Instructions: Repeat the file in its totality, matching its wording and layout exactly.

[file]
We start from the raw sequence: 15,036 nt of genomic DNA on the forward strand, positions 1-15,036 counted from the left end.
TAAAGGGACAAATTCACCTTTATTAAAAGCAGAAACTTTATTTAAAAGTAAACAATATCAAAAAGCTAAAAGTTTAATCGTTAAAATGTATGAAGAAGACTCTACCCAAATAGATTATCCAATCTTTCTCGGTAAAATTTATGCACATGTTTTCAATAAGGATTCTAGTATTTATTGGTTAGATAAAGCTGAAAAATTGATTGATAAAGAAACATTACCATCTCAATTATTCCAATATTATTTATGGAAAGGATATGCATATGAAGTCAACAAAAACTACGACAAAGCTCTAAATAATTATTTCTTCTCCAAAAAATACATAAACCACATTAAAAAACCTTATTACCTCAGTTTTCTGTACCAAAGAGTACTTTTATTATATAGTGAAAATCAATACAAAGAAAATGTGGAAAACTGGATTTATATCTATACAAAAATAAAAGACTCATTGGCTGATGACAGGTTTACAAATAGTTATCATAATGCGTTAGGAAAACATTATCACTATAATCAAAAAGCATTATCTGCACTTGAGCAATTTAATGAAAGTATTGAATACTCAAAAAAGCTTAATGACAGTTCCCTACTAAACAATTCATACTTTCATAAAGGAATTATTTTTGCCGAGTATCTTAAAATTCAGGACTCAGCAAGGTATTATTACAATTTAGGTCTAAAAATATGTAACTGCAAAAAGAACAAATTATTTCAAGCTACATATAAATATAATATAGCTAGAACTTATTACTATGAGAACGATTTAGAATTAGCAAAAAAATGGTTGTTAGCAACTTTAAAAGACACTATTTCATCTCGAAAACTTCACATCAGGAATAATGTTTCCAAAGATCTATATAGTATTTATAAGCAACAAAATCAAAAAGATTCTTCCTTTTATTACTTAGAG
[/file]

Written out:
We start from the raw sequence: 15,036 nt of genomic DNA on the forward strand, positions 1-15,036 counted from the left end.
TAAAGGGACAAATTCACCTTTATTAAAAGCAGAAACTTTATTTAAAAGTAAACAATATCAAAAAGCTAAAAGTTTAATCGTTAAAATGTATGAAGAAGACTCTACCCAAATAGATTATCCAATCTTTCTCGGTAAAATTTATGCACATGTTTTCAATAAGGATTCTAGTATTTATTGGTTAGATAAAGCTGAAAAATTGATTGATAAAGAAACATTACCATCTCAATTATTCCAATATTATTTATGGAAAGGATATGCATATGAAGTCAACAAAAACTACGACAAAGCTCTAAATAATTATTTCTTCTCCAAAAAATACATAAACCACATTAAAAAACCTTATTACCTCAGTTTTCTGTACCAAAGAGTACTTTTATTATATAGTGAAAATCAATACAAAGAAAATGTGGAAAACTGGATTTATATCTATACAAAAATAAAAGACTCATTGGCTGATGACAGGTTTACAAATAGTTATCATAATGCGTTAGGAAAACATTATCACTATAATCAAAAAGCATTATCTGCACTTGAGCAATTTAATGAAAGTATTGAATACTCAAAAAAGCTTAATGACAGTTCCCTACTAAACAATTCATACTTTCATAAAGGAATTATTTTTGCCGAGTATCTTAAAATTCAGGACTCAGCAAGGTATTATTACAATTTAGGTCTAAAAATATGTAACTGCAAAAAGAACAAATTATTTCAAGCTACATATAAATATAATATAGCTAGAACTTATTACTATGAGAACGATTTAGAATTAGCAAAAAAATGGTTGTTAGCAACTTTAAAAGACACTATTTCATCTCGAAAACTTCACATCAGGAATAATGTTTCCAAAGATCTATATAGTATTTATAAGCAACAAAATCAAAAAGATTCTTCCTTTTATTACTTAGAG